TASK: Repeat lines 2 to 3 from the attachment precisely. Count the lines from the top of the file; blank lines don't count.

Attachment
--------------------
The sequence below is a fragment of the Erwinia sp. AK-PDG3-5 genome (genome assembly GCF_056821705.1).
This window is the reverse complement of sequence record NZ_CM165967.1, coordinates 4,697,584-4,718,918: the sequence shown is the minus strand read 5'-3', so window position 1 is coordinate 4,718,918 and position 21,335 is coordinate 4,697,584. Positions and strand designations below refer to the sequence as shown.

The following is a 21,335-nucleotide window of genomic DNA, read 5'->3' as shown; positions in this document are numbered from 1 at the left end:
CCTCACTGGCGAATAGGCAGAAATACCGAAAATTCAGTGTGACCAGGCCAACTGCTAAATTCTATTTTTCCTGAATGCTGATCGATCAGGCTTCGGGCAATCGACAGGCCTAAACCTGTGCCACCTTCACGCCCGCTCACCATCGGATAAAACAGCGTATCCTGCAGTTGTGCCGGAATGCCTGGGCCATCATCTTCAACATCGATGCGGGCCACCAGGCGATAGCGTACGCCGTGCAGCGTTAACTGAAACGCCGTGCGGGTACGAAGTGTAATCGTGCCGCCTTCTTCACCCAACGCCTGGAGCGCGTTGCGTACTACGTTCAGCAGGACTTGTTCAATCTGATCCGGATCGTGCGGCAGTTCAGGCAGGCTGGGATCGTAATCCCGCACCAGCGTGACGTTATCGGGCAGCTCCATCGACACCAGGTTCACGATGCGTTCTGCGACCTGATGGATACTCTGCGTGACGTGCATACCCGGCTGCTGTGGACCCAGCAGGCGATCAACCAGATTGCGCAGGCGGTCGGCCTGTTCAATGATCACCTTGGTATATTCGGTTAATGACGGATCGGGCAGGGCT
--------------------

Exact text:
This window is the reverse complement of sequence record NZ_CM165967.1, coordinates 4,697,584-4,718,918: the sequence shown is the minus strand read 5'-3', so window position 1 is coordinate 4,718,918 and position 21,335 is coordinate 4,697,584. Positions and strand designations below refer to the sequence as shown.

The following is a 21,335-nucleotide window of genomic DNA, read 5'->3' as shown; positions in this document are numbered from 1 at the left end: